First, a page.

Weeeiiird!

    But this does help to answer my question. Memory and the ability to count are both considered signs of intelligence in both chimps (and presumably other non-humans) and humans.
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    Here's a good National Geographic special that gets a bit more in-depth about the intellectual differences between humans and the other apes.
    The Human Ape
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  15. #14  
    Forum Cosmic Wizard icewendigo's Avatar
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    same for humans as it is for other animals?
    Humans are animals. We are probably not significantly more intelligent than cave men were, the major difference is mostly the knowledge being transmitted to new individuals(and the changes made to the environment resulting from the application of this knowledge). An infant raised by chimps would not once adulthood know how to talk and would not be functional in our society(and might even have trouble walking upright). If all adult humans (and any traces of civilization) were transfered to another dimension and the only humans left were infants raised by chimps in remote jungle regions we'd be back to square one with less technology than cavemen.
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    Reptile Dysfunction drowsy turtle's Avatar
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    That's not necessarily an accurate explanation. Although social interaction is a significant part of the development of inteligence in a human child, some children are always going to be more inteligent than others. So it's not fair to say all inteligence is aquired from parents/peers: some aspect of inteligence at least is genetic. Looking at how successful a human infant is with chimp foster-parents sompared to other chimps, in areas related to inteligence at least, would allow us to categorically say which species is more inteligent. I would be inclinde to say humans, because chimps raised by humans are unable to learn language or complex social interaction. Or then again, is it that they can't vocalise our languages because of their different vocal cords?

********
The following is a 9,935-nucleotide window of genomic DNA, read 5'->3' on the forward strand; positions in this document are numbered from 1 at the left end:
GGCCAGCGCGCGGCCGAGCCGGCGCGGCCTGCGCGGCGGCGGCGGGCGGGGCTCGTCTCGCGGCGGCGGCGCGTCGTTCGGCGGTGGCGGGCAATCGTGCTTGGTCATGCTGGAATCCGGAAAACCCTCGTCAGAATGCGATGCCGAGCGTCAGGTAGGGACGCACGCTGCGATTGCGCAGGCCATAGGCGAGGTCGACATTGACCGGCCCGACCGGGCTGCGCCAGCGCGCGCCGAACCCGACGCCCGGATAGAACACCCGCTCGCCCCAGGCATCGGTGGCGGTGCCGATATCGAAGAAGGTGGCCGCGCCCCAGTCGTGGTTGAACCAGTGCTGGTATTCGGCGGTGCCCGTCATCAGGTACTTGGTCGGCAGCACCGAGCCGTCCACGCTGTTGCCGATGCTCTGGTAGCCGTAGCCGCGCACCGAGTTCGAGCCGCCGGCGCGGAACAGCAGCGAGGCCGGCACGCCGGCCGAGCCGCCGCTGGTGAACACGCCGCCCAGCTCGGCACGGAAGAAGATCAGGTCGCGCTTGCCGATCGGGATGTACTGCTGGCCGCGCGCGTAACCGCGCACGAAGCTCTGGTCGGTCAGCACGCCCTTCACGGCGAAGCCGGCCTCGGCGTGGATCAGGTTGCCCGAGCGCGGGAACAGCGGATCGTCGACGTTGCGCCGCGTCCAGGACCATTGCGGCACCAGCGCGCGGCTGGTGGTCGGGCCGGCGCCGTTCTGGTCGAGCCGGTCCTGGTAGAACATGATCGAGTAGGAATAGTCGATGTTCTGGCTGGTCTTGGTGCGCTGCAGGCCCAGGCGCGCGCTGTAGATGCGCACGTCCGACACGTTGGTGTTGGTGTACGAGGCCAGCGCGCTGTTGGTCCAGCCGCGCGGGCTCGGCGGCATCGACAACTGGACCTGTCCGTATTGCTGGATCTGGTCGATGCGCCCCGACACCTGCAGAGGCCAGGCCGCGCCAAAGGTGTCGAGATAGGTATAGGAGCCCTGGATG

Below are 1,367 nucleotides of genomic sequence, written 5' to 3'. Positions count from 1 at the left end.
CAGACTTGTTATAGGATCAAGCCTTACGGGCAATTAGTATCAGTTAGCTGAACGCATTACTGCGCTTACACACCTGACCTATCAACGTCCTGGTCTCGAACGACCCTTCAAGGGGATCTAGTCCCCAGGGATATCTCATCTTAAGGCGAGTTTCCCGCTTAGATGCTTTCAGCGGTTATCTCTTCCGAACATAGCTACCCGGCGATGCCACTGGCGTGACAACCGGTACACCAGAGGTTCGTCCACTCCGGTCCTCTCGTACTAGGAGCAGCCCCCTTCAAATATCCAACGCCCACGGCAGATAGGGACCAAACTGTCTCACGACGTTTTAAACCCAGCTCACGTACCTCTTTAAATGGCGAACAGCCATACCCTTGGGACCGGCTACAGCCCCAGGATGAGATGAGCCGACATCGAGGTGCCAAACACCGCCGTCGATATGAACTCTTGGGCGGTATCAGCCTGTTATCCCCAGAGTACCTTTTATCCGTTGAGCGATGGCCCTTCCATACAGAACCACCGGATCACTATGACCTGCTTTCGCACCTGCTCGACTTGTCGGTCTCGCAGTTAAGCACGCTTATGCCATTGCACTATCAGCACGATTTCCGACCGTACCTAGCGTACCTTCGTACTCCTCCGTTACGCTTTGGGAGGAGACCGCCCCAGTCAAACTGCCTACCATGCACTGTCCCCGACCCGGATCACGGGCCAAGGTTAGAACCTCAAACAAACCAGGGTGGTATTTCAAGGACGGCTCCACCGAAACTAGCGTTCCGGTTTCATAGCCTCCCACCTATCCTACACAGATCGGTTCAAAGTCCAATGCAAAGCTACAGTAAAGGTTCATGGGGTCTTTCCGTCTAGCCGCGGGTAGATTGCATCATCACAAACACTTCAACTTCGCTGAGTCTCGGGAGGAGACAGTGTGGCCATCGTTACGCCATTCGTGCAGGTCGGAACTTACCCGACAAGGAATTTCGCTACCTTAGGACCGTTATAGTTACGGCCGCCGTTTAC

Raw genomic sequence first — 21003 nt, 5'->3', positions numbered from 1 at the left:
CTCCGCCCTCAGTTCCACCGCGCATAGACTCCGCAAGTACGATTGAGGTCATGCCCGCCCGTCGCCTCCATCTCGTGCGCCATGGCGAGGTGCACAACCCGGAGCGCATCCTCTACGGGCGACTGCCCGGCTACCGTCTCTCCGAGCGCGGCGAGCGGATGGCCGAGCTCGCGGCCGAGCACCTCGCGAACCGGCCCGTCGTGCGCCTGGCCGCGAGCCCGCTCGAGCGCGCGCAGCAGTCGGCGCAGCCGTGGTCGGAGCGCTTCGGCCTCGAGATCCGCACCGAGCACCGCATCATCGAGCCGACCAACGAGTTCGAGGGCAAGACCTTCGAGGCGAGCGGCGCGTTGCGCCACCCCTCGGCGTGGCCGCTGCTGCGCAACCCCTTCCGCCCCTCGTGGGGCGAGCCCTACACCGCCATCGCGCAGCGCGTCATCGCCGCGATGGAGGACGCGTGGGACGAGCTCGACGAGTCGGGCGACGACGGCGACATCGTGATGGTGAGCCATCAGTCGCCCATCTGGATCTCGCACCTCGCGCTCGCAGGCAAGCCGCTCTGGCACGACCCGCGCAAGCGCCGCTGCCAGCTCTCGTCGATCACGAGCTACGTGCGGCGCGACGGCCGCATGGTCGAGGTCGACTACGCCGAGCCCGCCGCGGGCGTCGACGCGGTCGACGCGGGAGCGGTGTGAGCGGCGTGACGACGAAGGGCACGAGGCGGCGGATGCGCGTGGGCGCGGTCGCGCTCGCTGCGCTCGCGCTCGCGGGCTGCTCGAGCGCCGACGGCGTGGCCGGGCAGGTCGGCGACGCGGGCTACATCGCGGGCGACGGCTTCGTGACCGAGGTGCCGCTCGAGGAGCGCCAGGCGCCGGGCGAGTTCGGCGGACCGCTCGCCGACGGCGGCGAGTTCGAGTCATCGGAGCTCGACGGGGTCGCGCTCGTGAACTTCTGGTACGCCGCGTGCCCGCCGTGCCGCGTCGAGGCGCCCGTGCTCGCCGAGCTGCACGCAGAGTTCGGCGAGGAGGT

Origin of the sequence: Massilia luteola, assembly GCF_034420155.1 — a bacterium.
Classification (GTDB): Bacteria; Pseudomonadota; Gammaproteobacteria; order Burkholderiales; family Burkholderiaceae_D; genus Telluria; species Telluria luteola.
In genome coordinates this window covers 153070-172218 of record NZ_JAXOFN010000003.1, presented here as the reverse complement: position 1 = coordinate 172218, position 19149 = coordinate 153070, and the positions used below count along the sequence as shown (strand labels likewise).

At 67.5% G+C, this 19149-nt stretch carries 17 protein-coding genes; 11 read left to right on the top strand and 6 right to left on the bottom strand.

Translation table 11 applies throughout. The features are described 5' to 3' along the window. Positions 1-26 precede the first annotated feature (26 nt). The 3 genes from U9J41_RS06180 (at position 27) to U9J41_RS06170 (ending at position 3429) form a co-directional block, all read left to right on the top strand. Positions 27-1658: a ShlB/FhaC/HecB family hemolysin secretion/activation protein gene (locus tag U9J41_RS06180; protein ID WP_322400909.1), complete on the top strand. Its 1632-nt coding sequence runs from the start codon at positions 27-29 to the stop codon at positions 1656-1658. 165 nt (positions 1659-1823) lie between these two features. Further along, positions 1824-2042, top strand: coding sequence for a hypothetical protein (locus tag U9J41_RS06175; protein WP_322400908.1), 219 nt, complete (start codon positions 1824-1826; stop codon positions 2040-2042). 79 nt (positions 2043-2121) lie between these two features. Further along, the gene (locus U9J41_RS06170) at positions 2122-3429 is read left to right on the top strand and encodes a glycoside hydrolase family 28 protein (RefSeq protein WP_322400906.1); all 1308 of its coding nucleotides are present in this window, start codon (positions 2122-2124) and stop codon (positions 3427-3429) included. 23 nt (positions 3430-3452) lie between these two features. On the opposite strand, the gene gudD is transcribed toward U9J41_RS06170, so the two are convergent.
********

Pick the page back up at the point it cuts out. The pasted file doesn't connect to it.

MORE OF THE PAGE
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    Quote Originally Posted by drowsy turtle
    ...I would be inclinde to say humans, because chimps raised by humans are unable to learn language or complex social interaction. Or then again, is it that they can't vocalise our languages because of their different vocal cords?
    Which relates to my original question. On the one hand it is very easy to infer that animals have some type of intelligence, but determining whether intelligence can be defined universally and measuring this intelligence in a non-human is not easy. Language seems to be a sign of intelligence. Koko the gorilla, for example, could not speak a language but she was taught the basics of sign language. So, perhaps we could infer that the more complex language a human (ie. good vocabulary, good use of poetry) or other animal demonstrates the more intelligence it must be.
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    WYSIWYG Moderator marnixR's Avatar
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    one major diffference between humans and chimps : whilst chimp children learn from their parent(s) by watching how they do certain things (e.g. how to crack nuts or fish for termites), the adult - unlike human adults - makes no effort to teach them

    i don't know whether this indicates intelligence or some other mental characteristic
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  19. #18  
    Reptile Dysfunction drowsy turtle's Avatar
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    The thing is, social evolution is reflected minimally in biological evolution. Sure, the parts of our brains that deal with language are more developed, but is that actual intelectual superiority? Or does it just let us retain knowledge by social interaction? Language is, after all, a relatively minor part of inteligence.